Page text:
Sunday, April 5, 2009

Survival of the Fittest

On one of our Cerro Prieto Vineyard & Cellars vineyard tours this week, I was noticing how things have changed just in the last 4 weeks since we have been conducting tours. First off a note about the visitors we have had. All have been not only interested, they have been interesting. All have succeeded in their endeavors in one way or another, all are open to learning new things, and all have been treated to the many fascinating things Cerro Prieto Vineyard has to offer.

Take the Barn owls for example. They are our best friends as far as keeping the gopher population in check. Of our 7 owl houses, 3 are currently in use with a pair of young owlets inside. Parents patrol the vineyard at night when gophers are working, and usually nab half a dozen or more gophers per nite. How do I know this? Well simply by counting the gopher skulls, ribs, and pelvic bones under each roost in the morning. This has been an excellent adjunct to gopher control but does have one glitch: we have 3 families of Great Horned Owls above the vineyard, and their favorite food? Barn owls. Oh well.

Going thru the vineyard rows, it is interesting to note that the magnificent floral displays of orange and yellow calendulas, orange and yellow poppies,the red Marinum variety of the California poppy, the bluish purple stinging nettle, and 4 different kinds of clover---bull red, yellow, white, and a pink--- have now crowded out the other flowers, so they can produce and flower, then re-seed. In hotter more elevated areas, where drought accelerates a changing of the guard, the clover has given way to the wild radish of all hues, (pink, yellow, purple, white), and the omnipresent mustard weed, soon to flower out in its yellow glory. Not present but coming, is the pesky and aggressive yellow star, with spikes so tough they can puncture a tire. Also seen in the lower cooler valley areas are masses of filaree, with its purple flower, now going to seed. For cattle this little plant is said to have the maximum nutrition on a weight basis of all cattle feed. We like it for its abiltity to reseed, especially on steep inclines, or terraces between rows, thus becoming soil holders in our incredibly steep vineyard.

In the sky, there are circling "sapolotes", or turkey vultures, which keep the vineyard clean of carrion. Coyotes, ever present inside and out of the vineyard's deer fence, kill wood rats, mice, gophers, the hapless jackrabbit, an occasional cat, ground squirrels, rarely a wild turkey, and the dozens of grape eating Valley Quail. Coyotes then become food for the aggressive badger with his long claws and file-like teeth. Our occasional lynx lunches on all the above plus will take a coyote, if the coyote gets careless. King of the heap is a mountain lion, rarely present, but sure to be here if a deer somehow squeezes thru a coyote hole dug under our deer fence. All in all, it is truly survival of the fittest in the vineyard, which is replayed dozens of times a day, week in and week out. We can show visitors some or many of the "survivors", but it is the perpetual repeat of this scenario that fascinates me.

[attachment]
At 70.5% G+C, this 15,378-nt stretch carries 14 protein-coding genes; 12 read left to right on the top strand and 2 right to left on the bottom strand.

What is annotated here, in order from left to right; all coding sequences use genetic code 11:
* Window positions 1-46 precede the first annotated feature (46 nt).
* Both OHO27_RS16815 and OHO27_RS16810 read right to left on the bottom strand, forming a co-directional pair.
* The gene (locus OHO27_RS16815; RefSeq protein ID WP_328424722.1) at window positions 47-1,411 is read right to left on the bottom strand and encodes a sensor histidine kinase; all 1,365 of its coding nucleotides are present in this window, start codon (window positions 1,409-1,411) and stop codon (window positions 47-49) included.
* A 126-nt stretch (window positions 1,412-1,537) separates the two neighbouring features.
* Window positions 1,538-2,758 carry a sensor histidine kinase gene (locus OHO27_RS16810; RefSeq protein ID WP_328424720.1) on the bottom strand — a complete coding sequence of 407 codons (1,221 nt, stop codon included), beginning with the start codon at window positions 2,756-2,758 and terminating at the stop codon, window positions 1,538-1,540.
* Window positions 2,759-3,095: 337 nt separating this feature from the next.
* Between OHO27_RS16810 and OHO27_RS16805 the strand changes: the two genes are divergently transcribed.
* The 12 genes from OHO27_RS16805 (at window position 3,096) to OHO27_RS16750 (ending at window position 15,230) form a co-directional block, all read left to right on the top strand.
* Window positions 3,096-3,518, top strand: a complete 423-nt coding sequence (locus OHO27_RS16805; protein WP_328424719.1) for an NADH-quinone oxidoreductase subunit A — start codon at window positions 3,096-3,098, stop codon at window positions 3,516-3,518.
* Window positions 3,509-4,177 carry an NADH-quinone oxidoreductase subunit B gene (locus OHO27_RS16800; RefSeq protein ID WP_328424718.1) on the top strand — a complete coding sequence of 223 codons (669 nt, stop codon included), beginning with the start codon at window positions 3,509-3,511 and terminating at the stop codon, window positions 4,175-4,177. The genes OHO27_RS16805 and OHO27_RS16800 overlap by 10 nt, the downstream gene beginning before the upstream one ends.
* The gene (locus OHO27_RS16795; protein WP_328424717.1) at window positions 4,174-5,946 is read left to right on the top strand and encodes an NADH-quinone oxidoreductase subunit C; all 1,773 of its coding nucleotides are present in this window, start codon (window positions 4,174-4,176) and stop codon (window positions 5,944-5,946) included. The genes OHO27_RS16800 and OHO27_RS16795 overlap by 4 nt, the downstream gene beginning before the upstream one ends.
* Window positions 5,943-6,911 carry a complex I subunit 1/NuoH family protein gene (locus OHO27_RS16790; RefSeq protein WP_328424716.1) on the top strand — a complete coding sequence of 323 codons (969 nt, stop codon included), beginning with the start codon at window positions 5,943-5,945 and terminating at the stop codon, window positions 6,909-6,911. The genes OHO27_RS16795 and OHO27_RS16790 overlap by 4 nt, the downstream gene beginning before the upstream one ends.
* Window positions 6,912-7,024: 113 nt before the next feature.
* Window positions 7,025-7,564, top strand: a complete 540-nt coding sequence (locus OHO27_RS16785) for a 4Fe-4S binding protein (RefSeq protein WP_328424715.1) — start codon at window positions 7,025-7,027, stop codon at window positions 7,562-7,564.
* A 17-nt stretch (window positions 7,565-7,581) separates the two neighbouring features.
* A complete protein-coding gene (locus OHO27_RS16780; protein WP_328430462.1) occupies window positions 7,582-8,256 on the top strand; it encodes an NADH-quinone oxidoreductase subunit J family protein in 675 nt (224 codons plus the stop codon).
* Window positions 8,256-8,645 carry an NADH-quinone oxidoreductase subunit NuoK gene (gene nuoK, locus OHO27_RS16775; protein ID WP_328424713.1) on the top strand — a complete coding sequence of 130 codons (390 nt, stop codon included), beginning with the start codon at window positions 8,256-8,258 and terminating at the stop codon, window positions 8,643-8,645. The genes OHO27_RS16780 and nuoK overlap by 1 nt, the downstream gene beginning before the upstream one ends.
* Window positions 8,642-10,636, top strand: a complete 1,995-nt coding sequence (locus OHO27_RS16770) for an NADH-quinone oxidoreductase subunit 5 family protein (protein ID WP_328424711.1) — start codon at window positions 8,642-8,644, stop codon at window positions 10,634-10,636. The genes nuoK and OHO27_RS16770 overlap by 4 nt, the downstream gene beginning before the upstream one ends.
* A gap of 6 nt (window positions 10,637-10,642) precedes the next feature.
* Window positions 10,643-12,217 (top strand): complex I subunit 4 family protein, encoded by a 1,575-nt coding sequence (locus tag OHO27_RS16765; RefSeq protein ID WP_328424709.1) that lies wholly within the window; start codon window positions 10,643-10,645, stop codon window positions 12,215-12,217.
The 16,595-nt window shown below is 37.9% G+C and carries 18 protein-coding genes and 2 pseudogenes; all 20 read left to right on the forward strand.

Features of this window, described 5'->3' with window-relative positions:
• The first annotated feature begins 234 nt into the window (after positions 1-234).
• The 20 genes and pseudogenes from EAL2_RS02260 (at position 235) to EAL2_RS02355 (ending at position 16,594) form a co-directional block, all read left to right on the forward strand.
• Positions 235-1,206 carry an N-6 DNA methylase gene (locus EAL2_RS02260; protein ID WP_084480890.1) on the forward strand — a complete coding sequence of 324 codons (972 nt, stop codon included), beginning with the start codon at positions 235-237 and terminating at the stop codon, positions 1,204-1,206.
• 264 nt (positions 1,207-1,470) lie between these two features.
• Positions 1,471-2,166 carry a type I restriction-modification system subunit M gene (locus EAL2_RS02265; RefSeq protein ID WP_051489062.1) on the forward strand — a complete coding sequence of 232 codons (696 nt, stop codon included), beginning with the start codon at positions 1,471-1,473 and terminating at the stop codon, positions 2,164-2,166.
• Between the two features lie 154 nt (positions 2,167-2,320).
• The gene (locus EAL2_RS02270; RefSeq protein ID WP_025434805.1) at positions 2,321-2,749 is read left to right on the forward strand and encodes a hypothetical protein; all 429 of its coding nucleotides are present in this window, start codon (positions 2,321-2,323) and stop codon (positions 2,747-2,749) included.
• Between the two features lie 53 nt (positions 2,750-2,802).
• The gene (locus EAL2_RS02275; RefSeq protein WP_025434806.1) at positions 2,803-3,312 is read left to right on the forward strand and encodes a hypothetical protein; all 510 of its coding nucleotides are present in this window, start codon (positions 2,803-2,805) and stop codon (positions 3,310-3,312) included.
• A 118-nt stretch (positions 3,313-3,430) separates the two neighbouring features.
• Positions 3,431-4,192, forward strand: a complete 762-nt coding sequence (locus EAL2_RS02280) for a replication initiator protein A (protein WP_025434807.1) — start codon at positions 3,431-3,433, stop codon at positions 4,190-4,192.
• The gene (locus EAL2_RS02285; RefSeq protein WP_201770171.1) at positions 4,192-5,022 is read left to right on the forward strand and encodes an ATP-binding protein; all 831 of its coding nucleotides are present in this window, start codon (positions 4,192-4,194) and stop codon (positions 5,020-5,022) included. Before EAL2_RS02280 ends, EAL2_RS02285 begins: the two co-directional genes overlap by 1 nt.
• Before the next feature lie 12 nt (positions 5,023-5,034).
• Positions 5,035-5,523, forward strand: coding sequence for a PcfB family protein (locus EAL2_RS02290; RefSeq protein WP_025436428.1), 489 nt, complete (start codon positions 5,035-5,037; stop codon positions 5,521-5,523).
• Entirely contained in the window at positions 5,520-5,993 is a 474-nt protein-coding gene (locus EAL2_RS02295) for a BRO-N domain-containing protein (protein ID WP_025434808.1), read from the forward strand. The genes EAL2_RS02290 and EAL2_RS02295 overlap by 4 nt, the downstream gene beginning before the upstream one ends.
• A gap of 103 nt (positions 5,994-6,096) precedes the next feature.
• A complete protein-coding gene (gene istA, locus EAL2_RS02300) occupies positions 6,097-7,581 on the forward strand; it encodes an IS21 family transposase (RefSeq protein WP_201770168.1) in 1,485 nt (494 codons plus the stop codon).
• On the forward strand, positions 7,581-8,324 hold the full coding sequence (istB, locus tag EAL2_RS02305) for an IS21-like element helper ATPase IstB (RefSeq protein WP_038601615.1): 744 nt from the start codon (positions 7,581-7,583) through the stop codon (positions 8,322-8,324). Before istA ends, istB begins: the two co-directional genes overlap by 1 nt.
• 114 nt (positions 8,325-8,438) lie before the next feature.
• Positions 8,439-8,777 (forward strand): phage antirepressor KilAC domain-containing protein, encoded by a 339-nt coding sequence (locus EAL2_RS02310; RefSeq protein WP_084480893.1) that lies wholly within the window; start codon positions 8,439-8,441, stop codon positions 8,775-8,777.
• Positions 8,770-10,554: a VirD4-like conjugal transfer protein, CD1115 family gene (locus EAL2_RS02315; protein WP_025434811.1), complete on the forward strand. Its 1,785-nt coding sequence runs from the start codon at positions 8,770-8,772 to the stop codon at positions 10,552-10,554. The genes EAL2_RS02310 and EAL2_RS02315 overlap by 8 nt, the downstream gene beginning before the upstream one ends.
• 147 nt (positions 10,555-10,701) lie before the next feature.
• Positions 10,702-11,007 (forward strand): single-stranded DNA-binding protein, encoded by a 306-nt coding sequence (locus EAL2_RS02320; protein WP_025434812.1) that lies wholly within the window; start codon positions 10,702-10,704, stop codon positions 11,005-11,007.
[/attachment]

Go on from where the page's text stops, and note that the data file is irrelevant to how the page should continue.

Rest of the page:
Everyday, hundreds of people visit wineries to sample different wines. Pity they don't take the time while here to see what the really interesting goings on actually are. Those folks who have taken our tour and later bought our low yield premium wines have not just a knowledge of the wines they now drink, but also a bit of understanding on how eco systems in the vineyard work, how all are inter-related, and how virtually most, if not all, contribute to the terroir of this dynamic, constantly changing vineyard. Currently we are starting bud break in our higher mountainside/hillside areas, while the colder pinot valleys are still dormant( thank goodness). We have continued to have below freezing nites in our valleys, and somehow, someway, those dog-goned Pinot vines know not to be tricked into budding out by the heat of the day. Somehow they just know not to bud out which would then cause the new buds to freeze off.

Anyone who doubts survival of the fittest needs spend no more than a couple of hours here when the Red tailed hawks screech, then swoop down, talons extended, and scoop up a gopher. The rest of the story is equally majestic. How lucky for some wine lovers to first see what a breathing, living, complicated, intricate dance of life this vineyard is. There are some very lucky people to have seen it. We know they now enjoy our wines so much more for having seen and observed "Survival of the Fittest. You should try it sometime; it is captivating.


  1. Hi Bonjour

    Grâce à votre texte ci-haut, j'ai appris plein de choses sur le maintien d'une vigne. Article vraiment intéressant. Grand merci. :o)

  2. Thank you for sharing these thoughts about the Cerro Prieto ecosystem. It is very interesting-both via blog and in person.

  3. F.R.E.D.E.S.K. De rien.
    Larry Stanton

  4. Demi, we enjoyed your and Jeff's visit, and are glad to know that you folks enjoyed yourselves. Right now we are in heat of bud break, not only up top, but down in the cold Pinot valleys. This is the time we enjoy the lovely spring days but "sweat out" the extremely cold nites. In the upper Syrah at present, in the early morning lite, the newly green syrah leaves are surrounded by a reddish hued periphery, which I am attmepting to capture with my digital camera and post on blog. Foggy mornings, however, are dampening prospects for photographing the lovely "halo" effect of syrah leaves with dawn's first lite behind them. Keep checking the blog, and ultimately I will catch this effect on film. It only lasts a few days so I need a break in the morning fog. It'll come shortly. Larry Stanton